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I May have Messed Up – Storm Prep

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Last week, the governor declared a state of emergency and our pantry was EMPTY!  We had been eating through our pantry prior to our trip to see my parents, so it was pretty bare around here.  With the imminent arrival of Joaquin predicted and our empty cupboard…I may have overspent on groceries, spending our entire monthly budget in one fell swoop. (I did not spend the weekly amount allotted for fresh, organic milk delivery.)

I wanted to be prepared for the storm.  (They compared the predicted results to a storm here in the Fall of 2003 when we lost power and clean water for almost 2 weeks.) I stocked up on gallons of water, batteries for flashlights and canned/non-refrigerated food.

And I wanted to fill our cupboards for our regular meals. So I restocked the freezer with frozen meats and veggies, brought fresh fruit and sandwich makings.  I realize this was counter-productive if we had faced significant power outages, but with grills and cooler and ice, this has worked for us in the past.

The food overwhelmed our tiny space and our counter tops are covered in cans and boxes.  It looks like the olden days when we had plenty of room to store food.

We are very thankful that the storm did not come ashore here, and that we kept power for the most part during the 6 days of solid rain.  And we are truly enjoying having a bounty of food to choose from during our days to cook the family meals (we rotate through the week based on our ever changing activity schedules.)

But I’m doubtful that the groceries will last the month, especially the fresh fruit.  I guess only time will tell, but for the first time in some months I may go over on a grocery budget by a pretty penny.

On the flip side…got a call about a potential job which means I may bring in some extra money this month.  Woot, woot!

 


Frugal Holiday Ideas

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I’m starting to think about the upcoming holidays. Last year we went out for our holiday meals due to our tiny kitchen and lack of dining table.  We are in the same predicament this year, but I’d really like the holidays to be more special somehow.

Here are the ideas I’ve come up with so far:

  1. Find a soup kitchen to serve and eat in for the holiday day itself.  *I’d really like to do this, but it must be somewhere we can all work which I haven’t had luck with in the past.
  2. Find a place to rent and have a kind of “displaced” family potluck inviting everyone we know, focusing on single moms, seniors, singles etc.  Might be able to tie it to some sort of fundraiser or food bank collection.  Make it an event which I think would be good for me emotionally but might also bless others.
  3. Take the kids to a hotel with a pool and just have a bunch of junk food.
  4. Do a fancy feast somewhere, dress up…

I don’t know, but I figure I should plan something now to budget and get something lined up.


Yogurt Date

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One of the joys of being more in control of my month, monthly expenditures and debt…is DATE time.  No, I am not dating…but I am definitely making a more concentrated effort to spend more one on one time with each of my kiddos.  Living in our tiny space have been stressful for us all, but especially as of late with the “hope” of being able to move and having that quashed multiple times.  (More on that another time.)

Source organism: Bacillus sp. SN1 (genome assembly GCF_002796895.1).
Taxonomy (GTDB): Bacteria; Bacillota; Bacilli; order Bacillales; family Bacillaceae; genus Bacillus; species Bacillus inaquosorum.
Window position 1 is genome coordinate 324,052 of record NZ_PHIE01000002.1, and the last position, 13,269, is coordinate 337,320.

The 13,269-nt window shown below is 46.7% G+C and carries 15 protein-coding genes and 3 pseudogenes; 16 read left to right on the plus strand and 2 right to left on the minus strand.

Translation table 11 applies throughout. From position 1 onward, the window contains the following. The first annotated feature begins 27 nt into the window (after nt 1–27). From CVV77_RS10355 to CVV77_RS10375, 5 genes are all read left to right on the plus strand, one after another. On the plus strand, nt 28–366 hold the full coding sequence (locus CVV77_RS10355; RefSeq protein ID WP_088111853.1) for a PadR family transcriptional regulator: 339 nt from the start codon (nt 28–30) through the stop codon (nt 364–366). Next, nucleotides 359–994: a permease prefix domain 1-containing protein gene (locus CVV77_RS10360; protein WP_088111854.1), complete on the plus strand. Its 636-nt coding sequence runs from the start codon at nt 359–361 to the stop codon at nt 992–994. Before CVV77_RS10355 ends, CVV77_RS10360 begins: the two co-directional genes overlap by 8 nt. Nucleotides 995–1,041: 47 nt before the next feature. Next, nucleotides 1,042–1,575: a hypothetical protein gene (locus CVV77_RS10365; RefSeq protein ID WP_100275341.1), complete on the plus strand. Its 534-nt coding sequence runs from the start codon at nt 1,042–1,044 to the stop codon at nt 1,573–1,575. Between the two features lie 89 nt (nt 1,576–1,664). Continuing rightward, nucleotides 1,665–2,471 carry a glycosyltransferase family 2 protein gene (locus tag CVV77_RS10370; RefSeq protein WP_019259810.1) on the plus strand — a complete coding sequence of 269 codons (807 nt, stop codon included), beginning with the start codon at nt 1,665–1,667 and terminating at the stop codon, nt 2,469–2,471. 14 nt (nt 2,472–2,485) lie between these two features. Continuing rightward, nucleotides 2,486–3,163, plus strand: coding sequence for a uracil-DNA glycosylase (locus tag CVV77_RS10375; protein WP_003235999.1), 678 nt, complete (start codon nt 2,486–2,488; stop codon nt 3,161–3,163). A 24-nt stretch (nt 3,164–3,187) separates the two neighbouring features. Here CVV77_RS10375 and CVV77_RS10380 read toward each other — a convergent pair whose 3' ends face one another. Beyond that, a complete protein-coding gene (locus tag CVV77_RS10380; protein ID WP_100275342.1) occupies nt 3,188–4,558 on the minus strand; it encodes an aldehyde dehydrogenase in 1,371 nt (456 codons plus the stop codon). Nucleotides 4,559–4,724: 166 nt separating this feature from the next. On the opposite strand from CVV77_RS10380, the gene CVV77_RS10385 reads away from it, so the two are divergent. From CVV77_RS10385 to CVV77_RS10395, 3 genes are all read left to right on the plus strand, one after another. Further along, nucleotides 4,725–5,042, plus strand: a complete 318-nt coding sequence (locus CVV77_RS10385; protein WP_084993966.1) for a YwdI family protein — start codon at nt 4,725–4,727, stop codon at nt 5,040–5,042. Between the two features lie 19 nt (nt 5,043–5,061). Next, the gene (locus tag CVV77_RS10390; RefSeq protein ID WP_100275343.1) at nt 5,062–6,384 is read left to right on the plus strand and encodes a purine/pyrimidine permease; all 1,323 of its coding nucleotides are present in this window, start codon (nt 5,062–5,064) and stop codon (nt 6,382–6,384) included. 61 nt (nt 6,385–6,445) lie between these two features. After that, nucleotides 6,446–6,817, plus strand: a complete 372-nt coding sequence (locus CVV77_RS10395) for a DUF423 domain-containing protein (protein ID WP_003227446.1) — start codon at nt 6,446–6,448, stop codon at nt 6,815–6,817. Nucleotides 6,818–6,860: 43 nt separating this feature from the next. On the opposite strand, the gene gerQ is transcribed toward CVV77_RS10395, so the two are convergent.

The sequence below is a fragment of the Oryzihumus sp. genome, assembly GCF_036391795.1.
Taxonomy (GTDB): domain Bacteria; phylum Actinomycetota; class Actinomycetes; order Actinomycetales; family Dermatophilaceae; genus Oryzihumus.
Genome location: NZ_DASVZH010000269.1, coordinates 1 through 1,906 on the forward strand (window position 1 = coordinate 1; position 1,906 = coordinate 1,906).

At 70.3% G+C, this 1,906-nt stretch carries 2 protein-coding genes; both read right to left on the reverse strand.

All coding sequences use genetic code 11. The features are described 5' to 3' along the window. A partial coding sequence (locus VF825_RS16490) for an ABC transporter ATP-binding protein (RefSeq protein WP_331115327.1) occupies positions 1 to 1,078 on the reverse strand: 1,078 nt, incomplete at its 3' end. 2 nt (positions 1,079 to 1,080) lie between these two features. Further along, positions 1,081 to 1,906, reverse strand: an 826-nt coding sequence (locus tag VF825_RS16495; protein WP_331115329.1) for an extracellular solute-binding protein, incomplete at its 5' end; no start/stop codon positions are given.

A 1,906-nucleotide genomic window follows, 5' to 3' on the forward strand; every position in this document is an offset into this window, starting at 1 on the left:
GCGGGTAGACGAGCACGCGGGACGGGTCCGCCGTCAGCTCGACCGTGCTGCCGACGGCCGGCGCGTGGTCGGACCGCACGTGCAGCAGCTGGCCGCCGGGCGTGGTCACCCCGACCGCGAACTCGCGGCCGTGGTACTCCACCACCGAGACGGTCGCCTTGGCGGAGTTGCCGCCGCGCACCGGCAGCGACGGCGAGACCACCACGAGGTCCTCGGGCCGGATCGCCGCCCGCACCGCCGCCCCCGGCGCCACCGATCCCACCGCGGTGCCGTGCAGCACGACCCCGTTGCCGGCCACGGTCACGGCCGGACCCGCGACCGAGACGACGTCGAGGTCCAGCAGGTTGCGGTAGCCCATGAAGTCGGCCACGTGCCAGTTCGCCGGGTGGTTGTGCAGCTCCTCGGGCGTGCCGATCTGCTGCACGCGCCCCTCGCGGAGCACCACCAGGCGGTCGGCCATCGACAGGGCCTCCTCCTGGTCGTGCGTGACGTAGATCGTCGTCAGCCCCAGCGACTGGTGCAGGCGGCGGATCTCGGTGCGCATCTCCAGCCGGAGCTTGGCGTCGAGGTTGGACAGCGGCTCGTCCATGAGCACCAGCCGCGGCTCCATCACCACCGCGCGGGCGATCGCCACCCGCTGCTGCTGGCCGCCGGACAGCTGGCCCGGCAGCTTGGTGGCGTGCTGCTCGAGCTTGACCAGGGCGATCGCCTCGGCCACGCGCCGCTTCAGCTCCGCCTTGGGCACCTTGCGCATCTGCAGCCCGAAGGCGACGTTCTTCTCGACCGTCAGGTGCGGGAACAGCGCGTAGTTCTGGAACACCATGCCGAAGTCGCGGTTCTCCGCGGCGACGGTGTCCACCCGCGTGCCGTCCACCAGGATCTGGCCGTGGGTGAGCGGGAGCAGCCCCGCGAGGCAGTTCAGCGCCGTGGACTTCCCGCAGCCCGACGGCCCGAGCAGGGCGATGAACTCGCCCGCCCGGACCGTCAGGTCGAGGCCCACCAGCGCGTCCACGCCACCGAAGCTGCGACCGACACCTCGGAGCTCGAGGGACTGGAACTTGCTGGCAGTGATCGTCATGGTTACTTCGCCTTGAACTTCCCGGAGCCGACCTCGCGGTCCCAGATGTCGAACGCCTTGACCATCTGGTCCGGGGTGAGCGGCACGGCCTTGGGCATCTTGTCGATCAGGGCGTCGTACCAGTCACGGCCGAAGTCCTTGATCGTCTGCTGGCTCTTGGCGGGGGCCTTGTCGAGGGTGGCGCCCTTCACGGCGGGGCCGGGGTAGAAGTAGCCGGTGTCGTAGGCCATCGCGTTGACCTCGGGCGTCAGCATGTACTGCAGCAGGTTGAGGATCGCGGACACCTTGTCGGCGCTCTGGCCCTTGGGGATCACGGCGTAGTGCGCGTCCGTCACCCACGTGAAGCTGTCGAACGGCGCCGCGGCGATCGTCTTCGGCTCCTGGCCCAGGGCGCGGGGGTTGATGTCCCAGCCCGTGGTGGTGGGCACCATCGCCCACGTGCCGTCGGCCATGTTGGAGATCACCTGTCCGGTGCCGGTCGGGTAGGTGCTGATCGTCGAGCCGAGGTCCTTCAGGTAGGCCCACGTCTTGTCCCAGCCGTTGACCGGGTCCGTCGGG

So I got to end my work day today with a yogurt date with Little Gymnast before dropping him off for his 5 HOURS of gymnastics training.  I love that I can schedule a DATE with him and not worry about spending the $10 for some fun without having a crushing weight over me, living paycheck to paycheck and wondering how to keep all the “balls in the air.”

So just a quick joy filled post about my wonderful mom/son date time today with yogurt…which I did use a $5 off coupon for – even better!


Giving Myself Some Grace

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When I wrote about my first week of work and the changes I was adjusting to (specifically the looooong days), I had several people comment to remind me to take care of myself and allow a couple weeks to get used to this huge adjustment in my life.

I’m definitely taking those comments to heart and although I don’t want to make long-term budget changes yet, there’s one in particular that I want to make at least for the short-term:

Increased grocery budget.

Prior to starting as a blogger here, I spent a TON of money each month on food. Between groceries and eating out (including $$$ drinks), we easily spent a thousand a month!

When I first started blogging, I set a grocery budget of $400/month for our family of 4, and a restaurant/eating out budget of $75/month (which I later increased to $100/month). So I’ve essentially cut our food spending in half!!!!

But it hasn’t been all daisies and roses! I have notoriously struggled with the grocery budget, in particular. I’ve written several times about how if I lose even a bit of focus that it comes out in my grocery spending. I’ll pick things up all willy-nilly at the grocery store just because it looks good or sounds good at the time. I’ll stray from my list and get random things that are really unnecessary or convenience foods I could make myself from scratch for cheaper. So it’s not like I’ve been operating at 100% this whole time but, in general, I’ve done a pretty good job of sticking to about $400/month in groceries for our family.